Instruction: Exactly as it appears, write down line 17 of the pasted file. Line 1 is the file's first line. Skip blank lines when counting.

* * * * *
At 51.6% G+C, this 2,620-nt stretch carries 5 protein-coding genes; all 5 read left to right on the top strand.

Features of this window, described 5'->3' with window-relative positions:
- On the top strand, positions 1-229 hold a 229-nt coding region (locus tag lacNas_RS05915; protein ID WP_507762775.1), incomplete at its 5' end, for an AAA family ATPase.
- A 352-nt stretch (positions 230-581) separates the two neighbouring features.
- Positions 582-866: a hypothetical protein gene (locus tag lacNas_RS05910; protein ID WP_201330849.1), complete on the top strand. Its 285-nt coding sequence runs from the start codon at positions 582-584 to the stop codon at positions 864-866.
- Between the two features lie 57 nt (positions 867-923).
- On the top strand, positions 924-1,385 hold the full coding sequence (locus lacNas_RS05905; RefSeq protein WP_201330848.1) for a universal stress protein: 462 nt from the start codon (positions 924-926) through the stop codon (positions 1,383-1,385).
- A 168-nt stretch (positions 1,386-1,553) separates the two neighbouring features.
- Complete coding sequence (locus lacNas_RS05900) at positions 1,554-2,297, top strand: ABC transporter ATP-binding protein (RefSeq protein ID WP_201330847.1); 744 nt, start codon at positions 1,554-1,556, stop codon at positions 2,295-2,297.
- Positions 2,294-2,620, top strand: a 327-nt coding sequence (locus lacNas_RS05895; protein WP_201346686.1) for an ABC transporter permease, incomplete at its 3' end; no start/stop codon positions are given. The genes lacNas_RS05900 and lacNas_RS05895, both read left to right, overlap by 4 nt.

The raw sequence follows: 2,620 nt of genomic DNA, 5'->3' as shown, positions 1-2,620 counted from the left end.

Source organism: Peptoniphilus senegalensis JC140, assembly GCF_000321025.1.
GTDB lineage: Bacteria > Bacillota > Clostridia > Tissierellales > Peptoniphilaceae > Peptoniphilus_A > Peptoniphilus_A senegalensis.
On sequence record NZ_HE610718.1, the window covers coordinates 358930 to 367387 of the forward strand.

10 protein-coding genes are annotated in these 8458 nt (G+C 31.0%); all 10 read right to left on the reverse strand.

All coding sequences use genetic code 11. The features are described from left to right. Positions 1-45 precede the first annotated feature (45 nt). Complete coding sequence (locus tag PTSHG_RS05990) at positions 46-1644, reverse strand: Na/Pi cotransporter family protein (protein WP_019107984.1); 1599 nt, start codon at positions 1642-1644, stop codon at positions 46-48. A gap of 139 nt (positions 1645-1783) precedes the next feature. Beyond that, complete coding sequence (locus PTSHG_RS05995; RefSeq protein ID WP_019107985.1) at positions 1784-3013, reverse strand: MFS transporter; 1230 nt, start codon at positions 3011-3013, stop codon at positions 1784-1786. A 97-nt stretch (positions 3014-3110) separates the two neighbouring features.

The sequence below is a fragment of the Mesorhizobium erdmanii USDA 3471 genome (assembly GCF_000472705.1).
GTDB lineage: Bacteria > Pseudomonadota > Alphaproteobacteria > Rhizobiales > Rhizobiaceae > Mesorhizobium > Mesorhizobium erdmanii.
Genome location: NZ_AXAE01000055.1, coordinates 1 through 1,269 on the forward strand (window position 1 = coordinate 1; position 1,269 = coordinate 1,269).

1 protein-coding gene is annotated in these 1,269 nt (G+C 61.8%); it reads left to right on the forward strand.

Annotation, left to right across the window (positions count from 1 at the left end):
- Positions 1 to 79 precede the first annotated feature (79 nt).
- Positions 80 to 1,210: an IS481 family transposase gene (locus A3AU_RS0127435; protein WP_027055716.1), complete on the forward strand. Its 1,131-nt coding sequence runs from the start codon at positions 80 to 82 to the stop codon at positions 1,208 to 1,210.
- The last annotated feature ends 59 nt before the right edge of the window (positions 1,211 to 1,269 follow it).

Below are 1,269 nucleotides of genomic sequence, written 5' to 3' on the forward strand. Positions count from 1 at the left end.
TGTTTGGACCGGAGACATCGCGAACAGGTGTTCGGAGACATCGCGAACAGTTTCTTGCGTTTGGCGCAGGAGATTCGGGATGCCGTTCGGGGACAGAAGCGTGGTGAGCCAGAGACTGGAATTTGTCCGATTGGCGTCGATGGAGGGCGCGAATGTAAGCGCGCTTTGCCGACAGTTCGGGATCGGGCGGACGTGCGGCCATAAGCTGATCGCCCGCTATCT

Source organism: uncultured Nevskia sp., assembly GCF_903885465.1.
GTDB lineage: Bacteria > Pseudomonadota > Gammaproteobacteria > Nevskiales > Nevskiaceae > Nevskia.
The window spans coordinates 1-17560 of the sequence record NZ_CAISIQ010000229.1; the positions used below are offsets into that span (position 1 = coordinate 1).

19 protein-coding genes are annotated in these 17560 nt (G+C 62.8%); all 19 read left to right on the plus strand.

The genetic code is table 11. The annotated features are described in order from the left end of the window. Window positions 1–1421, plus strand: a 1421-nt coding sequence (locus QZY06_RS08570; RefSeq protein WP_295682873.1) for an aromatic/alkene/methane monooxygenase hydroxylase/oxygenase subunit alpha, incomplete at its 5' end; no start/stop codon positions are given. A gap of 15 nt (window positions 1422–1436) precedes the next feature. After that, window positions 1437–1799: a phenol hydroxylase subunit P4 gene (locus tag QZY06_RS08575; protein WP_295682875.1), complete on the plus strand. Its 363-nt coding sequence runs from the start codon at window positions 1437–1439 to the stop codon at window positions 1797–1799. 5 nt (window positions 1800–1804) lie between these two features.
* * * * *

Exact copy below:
The sequence below is a fragment of the Mesorhizobium erdmanii USDA 3471 genome (assembly GCF_000472705.1).